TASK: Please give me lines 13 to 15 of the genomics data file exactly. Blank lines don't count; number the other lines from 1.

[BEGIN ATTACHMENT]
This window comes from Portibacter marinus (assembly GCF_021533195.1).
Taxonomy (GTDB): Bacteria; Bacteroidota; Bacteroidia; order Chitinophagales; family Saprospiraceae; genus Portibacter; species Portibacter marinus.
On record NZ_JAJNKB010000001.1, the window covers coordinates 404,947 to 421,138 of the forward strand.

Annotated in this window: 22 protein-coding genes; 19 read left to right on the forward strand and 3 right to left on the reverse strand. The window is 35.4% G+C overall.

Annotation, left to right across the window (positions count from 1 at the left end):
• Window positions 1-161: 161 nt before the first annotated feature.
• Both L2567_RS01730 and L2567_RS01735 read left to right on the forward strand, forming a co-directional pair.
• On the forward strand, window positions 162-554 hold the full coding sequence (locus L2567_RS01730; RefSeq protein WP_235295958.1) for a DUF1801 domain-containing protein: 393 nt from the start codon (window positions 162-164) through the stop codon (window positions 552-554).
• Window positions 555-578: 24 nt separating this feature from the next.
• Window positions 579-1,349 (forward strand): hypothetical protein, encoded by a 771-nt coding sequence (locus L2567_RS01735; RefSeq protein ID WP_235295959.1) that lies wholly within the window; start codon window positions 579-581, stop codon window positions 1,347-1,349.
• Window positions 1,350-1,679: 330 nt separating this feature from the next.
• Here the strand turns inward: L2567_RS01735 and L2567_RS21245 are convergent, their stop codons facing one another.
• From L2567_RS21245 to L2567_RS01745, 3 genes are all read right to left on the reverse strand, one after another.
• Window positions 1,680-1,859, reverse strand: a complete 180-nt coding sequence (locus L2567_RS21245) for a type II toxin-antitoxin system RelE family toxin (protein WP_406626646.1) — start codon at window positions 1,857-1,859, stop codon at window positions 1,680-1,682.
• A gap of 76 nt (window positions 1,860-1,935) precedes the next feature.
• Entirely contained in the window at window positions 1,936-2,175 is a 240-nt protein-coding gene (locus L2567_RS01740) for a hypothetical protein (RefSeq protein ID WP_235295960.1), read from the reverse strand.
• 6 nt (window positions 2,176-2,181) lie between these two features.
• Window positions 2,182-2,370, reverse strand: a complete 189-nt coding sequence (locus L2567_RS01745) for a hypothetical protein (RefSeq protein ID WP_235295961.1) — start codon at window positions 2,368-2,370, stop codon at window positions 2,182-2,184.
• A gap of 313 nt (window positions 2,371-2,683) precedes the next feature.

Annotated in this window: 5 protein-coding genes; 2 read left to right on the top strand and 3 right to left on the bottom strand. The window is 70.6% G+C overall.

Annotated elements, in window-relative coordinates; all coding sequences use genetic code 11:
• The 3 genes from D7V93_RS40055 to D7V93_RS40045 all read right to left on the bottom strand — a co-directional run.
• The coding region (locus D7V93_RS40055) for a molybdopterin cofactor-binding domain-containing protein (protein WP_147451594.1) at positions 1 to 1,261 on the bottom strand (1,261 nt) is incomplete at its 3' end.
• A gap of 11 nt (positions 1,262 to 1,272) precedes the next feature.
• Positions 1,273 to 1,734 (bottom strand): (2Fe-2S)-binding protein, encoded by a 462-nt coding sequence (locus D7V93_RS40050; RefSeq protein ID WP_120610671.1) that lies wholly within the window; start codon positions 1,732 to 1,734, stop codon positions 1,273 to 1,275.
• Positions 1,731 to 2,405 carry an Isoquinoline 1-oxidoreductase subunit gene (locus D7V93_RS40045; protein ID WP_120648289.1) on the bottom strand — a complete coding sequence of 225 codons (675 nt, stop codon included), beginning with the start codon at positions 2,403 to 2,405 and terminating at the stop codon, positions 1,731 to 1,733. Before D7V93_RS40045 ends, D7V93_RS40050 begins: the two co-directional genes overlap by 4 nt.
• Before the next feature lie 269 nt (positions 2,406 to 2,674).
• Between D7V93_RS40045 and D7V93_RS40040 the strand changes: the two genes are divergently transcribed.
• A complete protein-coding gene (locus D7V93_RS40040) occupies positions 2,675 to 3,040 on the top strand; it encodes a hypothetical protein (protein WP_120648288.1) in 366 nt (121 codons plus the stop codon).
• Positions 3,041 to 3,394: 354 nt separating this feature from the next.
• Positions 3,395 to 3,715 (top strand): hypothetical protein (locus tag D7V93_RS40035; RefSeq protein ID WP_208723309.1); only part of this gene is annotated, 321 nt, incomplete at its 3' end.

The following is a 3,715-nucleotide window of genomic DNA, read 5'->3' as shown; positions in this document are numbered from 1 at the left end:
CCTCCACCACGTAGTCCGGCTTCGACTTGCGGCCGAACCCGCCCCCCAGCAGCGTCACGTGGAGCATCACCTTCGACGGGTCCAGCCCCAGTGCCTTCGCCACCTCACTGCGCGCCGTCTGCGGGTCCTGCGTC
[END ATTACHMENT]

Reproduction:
• From L2567_RS21245 to L2567_RS01745, 3 genes are all read right to left on the reverse strand, one after another.
• Window positions 1,680-1,859, reverse strand: a complete 180-nt coding sequence (locus L2567_RS21245) for a type II toxin-antitoxin system RelE family toxin (protein WP_406626646.1) — start codon at window positions 1,857-1,859, stop codon at window positions 1,680-1,682.
• A gap of 76 nt (window positions 1,860-1,935) precedes the next feature.